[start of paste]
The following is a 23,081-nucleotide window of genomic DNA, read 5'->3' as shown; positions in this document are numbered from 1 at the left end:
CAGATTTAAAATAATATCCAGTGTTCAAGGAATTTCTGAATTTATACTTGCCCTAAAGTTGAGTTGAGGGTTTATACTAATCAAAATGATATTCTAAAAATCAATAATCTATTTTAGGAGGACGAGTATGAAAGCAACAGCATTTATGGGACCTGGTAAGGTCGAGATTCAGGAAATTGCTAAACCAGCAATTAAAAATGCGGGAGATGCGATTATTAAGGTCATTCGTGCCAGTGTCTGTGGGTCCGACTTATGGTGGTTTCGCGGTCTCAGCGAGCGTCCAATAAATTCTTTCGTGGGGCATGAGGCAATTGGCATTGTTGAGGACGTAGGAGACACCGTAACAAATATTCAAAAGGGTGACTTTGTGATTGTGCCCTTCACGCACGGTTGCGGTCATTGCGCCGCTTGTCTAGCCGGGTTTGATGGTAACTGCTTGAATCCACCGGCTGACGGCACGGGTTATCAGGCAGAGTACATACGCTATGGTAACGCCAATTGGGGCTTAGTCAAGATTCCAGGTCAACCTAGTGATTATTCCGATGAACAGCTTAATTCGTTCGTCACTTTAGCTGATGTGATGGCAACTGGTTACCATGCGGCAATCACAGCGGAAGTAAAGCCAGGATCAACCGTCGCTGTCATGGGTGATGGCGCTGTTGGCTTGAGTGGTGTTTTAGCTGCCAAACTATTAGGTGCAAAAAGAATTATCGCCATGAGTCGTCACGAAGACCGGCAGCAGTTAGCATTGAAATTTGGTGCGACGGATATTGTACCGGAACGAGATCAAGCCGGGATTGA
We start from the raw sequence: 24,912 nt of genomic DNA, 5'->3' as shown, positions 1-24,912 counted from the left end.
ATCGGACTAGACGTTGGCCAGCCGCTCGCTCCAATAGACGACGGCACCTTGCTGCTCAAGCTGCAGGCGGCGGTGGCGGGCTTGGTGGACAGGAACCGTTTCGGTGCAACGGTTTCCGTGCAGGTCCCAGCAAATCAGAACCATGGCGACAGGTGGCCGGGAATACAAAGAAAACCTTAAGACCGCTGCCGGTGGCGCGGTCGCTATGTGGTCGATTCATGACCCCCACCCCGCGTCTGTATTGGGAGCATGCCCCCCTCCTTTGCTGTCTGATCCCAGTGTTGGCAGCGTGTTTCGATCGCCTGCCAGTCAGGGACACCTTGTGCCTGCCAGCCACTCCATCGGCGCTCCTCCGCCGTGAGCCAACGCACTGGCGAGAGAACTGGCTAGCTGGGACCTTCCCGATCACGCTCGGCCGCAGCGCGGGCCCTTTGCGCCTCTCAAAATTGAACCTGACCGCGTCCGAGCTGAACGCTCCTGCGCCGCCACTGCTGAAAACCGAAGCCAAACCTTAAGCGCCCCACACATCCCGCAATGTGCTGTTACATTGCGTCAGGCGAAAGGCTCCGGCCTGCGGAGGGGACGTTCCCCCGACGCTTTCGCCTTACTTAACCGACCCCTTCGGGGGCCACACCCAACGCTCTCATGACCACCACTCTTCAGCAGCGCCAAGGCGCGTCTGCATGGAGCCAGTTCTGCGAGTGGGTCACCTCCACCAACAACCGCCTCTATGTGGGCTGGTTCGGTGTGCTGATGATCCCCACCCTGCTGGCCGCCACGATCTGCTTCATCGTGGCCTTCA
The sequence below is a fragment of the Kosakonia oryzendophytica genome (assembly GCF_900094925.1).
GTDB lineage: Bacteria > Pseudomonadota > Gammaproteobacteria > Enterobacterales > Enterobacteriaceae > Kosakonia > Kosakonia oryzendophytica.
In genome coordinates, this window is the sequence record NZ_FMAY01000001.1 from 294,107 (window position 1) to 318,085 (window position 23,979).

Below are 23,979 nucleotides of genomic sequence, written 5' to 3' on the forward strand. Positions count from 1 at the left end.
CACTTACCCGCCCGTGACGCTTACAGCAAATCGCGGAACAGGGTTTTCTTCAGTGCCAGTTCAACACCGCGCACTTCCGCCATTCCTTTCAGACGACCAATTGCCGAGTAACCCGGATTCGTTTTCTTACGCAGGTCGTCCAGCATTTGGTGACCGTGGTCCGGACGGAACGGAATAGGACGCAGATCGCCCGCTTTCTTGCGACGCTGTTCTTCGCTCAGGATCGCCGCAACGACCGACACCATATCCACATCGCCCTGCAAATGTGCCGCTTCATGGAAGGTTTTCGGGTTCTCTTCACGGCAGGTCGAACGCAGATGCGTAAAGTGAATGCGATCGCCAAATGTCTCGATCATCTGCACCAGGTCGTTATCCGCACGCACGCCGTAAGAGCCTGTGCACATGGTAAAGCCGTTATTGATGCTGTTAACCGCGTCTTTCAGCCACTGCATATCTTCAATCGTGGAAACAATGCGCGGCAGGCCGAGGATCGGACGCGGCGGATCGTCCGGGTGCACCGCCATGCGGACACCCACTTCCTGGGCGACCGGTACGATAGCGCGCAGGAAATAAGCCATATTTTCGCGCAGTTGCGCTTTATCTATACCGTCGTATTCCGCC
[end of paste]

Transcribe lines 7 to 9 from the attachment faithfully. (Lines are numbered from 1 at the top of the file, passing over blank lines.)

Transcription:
In genome coordinates, this window is the sequence record NZ_FMAY01000001.1 from 294,107 (window position 1) to 318,085 (window position 23,979).

Below are 23,979 nucleotides of genomic sequence, written 5' to 3' on the forward strand. Positions count from 1 at the left end.
CACTTACCCGCCCGTGACGCTTACAGCAAATCGCGGAACAGGGTTTTCTTCAGTGCCAGTTCAACACCGCGCACTTCCGCCATTCCTTTCAGACGACCAATTGCCGAGTAACCCGGATTCGTTTTCTTACGCAGGTCGTCCAGCATTTGGTGACCGTGGTCCGGACGGAACGGAATAGGACGCAGATCGCCCGCTTTCTTGCGACGCTGTTCTTCGCTCAGGATCGCCGCAACGACCGACACCATATCCACATCGCCCTGCAAATGTGCCGCTTCATGGAAGGTTTTCGGGTTCTCTTCACGGCAGGTCGAACGCAGATGCGTAAAGTGAATGCGATCGCCAAATGTCTCGATCATCTGCACCAGGTCGTTATCCGCACGCACGCCGTAAGAGCCTGTGCACATGGTAAAGCCGTTATTGATGCTGTTAACCGCGTCTTTCAGCCACTGCATATCTTCAATCGTGGAAACAATGCGCGGCAGGCCGAGGATCGGACGCGGCGGATCGTCCGGGTGCACCGCCATGCGGACACCCACTTCCTGGGCGACCGGTACGATAGCGCGCAGGAAATAAGCCATATTTTCGCGCAGTTGCGCTTTATCTATACCGTCGTATTCCGCC